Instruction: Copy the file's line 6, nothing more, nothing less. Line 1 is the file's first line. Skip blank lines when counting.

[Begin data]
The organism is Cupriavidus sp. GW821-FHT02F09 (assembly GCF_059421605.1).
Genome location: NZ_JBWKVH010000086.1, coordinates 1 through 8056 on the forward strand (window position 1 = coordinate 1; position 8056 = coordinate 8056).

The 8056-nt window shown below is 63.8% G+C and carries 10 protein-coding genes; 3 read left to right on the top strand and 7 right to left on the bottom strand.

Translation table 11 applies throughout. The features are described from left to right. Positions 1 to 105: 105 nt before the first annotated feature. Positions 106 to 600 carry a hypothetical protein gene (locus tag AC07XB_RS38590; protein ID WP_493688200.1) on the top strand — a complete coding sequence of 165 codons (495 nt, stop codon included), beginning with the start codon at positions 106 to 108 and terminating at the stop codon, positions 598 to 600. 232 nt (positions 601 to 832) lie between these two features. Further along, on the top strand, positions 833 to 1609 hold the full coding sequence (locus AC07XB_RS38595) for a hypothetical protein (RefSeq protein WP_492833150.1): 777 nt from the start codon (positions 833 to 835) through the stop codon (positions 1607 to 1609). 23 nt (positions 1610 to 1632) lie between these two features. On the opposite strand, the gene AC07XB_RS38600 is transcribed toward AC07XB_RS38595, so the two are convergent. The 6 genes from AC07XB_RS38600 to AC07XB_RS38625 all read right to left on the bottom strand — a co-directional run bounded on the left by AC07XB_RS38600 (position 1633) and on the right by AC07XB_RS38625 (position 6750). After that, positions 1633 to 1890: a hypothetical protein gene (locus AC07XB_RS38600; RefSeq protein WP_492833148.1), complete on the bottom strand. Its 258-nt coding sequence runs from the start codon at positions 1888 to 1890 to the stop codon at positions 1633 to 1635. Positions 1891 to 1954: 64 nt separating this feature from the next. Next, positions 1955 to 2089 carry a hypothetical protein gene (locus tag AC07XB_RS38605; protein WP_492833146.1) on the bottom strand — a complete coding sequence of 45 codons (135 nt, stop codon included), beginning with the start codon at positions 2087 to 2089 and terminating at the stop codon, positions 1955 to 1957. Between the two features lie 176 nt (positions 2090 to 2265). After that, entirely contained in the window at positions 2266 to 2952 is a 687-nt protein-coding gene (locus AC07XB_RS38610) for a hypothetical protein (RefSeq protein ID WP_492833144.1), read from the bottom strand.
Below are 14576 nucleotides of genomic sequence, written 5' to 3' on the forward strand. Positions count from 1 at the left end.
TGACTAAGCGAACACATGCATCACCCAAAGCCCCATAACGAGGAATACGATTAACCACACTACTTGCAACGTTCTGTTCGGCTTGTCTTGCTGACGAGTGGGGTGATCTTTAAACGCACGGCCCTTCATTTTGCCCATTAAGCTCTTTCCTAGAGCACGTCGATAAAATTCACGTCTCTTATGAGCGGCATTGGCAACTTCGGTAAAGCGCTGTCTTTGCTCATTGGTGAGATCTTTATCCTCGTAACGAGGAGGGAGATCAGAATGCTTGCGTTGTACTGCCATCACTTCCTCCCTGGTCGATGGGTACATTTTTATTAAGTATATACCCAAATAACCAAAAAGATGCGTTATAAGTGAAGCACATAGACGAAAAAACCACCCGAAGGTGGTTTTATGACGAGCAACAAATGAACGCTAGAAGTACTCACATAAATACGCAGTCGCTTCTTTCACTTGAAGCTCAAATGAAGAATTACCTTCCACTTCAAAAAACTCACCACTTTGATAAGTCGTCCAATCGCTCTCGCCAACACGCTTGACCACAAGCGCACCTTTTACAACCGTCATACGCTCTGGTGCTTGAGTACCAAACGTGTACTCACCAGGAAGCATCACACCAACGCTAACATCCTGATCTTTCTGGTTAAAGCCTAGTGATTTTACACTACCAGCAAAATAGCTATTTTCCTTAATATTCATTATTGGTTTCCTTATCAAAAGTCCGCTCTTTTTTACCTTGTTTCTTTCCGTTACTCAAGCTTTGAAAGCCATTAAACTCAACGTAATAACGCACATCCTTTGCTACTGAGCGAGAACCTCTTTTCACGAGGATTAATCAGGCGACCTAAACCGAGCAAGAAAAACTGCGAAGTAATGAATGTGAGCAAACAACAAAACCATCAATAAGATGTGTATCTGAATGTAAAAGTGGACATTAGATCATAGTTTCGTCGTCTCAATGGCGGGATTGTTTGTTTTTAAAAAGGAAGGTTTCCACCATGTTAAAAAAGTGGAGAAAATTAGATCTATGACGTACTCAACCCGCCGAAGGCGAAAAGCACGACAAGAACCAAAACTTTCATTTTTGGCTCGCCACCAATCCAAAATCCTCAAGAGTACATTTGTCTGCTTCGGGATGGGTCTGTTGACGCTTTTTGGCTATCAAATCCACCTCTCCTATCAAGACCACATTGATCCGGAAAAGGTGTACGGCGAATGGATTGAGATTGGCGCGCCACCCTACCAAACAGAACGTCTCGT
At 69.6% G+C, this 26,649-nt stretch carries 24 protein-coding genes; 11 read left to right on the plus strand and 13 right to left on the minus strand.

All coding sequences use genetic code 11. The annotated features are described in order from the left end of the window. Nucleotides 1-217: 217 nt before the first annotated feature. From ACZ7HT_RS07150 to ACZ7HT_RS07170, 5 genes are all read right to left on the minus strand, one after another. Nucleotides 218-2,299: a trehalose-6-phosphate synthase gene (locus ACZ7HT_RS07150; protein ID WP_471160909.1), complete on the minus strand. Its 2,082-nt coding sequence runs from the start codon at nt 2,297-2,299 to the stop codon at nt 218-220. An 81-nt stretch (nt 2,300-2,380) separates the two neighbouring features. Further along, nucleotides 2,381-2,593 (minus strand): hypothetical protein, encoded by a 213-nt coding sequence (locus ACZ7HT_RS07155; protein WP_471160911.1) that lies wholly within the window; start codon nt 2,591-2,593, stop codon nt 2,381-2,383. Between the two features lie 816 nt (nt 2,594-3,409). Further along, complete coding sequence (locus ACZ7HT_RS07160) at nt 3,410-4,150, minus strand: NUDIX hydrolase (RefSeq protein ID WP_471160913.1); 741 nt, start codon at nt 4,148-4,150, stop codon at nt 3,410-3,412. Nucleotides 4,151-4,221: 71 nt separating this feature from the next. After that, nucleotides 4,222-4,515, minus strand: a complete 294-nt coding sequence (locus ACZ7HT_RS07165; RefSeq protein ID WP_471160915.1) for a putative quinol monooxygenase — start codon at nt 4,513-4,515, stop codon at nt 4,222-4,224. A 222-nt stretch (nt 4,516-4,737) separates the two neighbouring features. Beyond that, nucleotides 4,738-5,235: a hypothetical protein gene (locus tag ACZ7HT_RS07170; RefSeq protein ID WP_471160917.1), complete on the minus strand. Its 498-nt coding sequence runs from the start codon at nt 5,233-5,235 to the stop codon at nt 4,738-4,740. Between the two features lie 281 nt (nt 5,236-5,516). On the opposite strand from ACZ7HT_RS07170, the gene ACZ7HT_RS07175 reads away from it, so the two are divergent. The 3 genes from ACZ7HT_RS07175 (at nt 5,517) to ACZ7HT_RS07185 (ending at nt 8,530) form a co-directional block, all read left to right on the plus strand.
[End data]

TGACTAAGCGAACACATGCATCACCCAAAGCCCCATAACGAGGAATACGATTAACCACACTACTTGCAACGTTCTGTTCGGCTTGTCTTGCTGACGAGTGGGGTGATCTTTAAACGCACGGCCCTTCATTTTGCCCATTAAGCTCTTTCCTAGAGCACGTCGATAAAATTCACGTCTCTTATGAGCGGCATTGGCAACTTCGGTAAAGCGCTGTCTTTGCTCATTGGTGAGATCTTTATCCTCGTAACGAGGAGGGAGATCAGAATGCTTGCGTTGTACTGCCATCACTTCCTCCCTGGTCGATGGGTACATTTTTATTAAGTATATACCCAAATAACCAAAAAGATGCGTTATAAGTGAAGCACATAGACGAAAAAACCACCCGAAGGTGGTTTTATGACGAGCAACAAATGAACGCTAGAAGTACTCACATAAATACGCAGTCGCTTCTTTCACTTGAAGCTCAAATGAAGAATTACCTTCCACTTCAAAAAACTCACCACTTTGATAAGTCGTCCAATCGCTCTCGCCAACACGCTTGACCACAAGCGCACCTTTTACAACCGTCATACGCTCTGGTGCTTGAGTACCAAACGTGTACTCACCAGGAAGCATCACACCAACGCTAACATCCTGATCTTTCTGGTTAAAGCCTAGTGATTTTACACTACCAGCAAAATAGCTATTTTCCTTAATATTCATTATTGGTTTCCTTATCAAAAGTCCGCTCTTTTTTACCTTGTTTCTTTCCGTTACTCAAGCTTTGAAAGCCATTAAACTCAACGTAATAACGCACATCCTTTGCTACTGAGCGAGAACCTCTTTTCACGAGGATTAATCAGGCGACCTAAACCGAGCAAGAAAAACTGCGAAGTAATGAATGTGAGCAAACAACAAAACCATCAATAAGATGTGTATCTGAATGTAAAAGTGGACATTAGATCATAGTTTCGTCGTCTCAATGGCGGGATTGTTTGTTTTTAAAAAGGAAGGTTTCCACCATGTTAAAAAAGTGGAGAAAATTAGATCTATGACGTACTCAACCCGCCGAAGGCGAAAAGCACGACAAGAACCAAAACTTTCATTTTTGGCTCGCCACCAATCCAAAATCCTCAAGAGTACATTTGTCTGCTTCGGGATGGGTCTGTTGACGCTTTTTGGCTATCAAATCCACCTCTCCTATCAAGACCACATTGATCCGGAAAAGGTGTACGGCGAATGGATTGAGATTGGCGCGCCACCCTACCAAACAGAACGTCTCGT